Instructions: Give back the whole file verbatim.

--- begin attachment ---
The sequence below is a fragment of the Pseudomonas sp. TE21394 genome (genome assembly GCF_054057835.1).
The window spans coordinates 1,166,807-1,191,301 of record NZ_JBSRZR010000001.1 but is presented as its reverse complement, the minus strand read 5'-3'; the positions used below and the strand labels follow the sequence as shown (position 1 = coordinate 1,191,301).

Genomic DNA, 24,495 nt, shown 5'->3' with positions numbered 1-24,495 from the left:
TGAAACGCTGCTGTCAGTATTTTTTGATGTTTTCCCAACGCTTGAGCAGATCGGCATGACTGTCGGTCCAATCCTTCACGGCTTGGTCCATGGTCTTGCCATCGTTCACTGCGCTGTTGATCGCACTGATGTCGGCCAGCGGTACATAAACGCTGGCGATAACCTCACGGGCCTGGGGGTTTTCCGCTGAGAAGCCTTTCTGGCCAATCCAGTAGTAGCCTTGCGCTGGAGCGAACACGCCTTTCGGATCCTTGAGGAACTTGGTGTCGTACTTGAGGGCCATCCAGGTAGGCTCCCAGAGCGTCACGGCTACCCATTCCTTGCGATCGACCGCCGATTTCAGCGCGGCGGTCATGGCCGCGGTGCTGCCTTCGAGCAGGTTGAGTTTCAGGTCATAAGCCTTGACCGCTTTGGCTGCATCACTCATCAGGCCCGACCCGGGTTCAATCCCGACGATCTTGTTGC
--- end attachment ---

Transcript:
The sequence below is a fragment of the Pseudomonas sp. TE21394 genome (genome assembly GCF_054057835.1).
The window spans coordinates 1,166,807-1,191,301 of record NZ_JBSRZR010000001.1 but is presented as its reverse complement, the minus strand read 5'-3'; the positions used below and the strand labels follow the sequence as shown (position 1 = coordinate 1,191,301).

Genomic DNA, 24,495 nt, shown 5'->3' with positions numbered 1-24,495 from the left:
TGAAACGCTGCTGTCAGTATTTTTTGATGTTTTCCCAACGCTTGAGCAGATCGGCATGACTGTCGGTCCAATCCTTCACGGCTTGGTCCATGGTCTTGCCATCGTTCACTGCGCTGTTGATCGCACTGATGTCGGCCAGCGGTACATAAACGCTGGCGATAACCTCACGGGCCTGGGGGTTTTCCGCTGAGAAGCCTTTCTGGCCAATCCAGTAGTAGCCTTGCGCTGGAGCGAACACGCCTTTCGGATCCTTGAGGAACTTGGTGTCGTACTTGAGGGCCATCCAGGTAGGCTCCCAGAGCGTCACGGCTACCCATTCCTTGCGATCGACCGCCGATTTCAGCGCGGCGGTCATGGCCGCGGTGCTGCCTTCGAGCAGGTTGAGTTTCAGGTCATAAGCCTTGACCGCTTTGGCTGCATCACTCATCAGGCCCGACCCGGGTTCAATCCCGACGATCTTGTTGC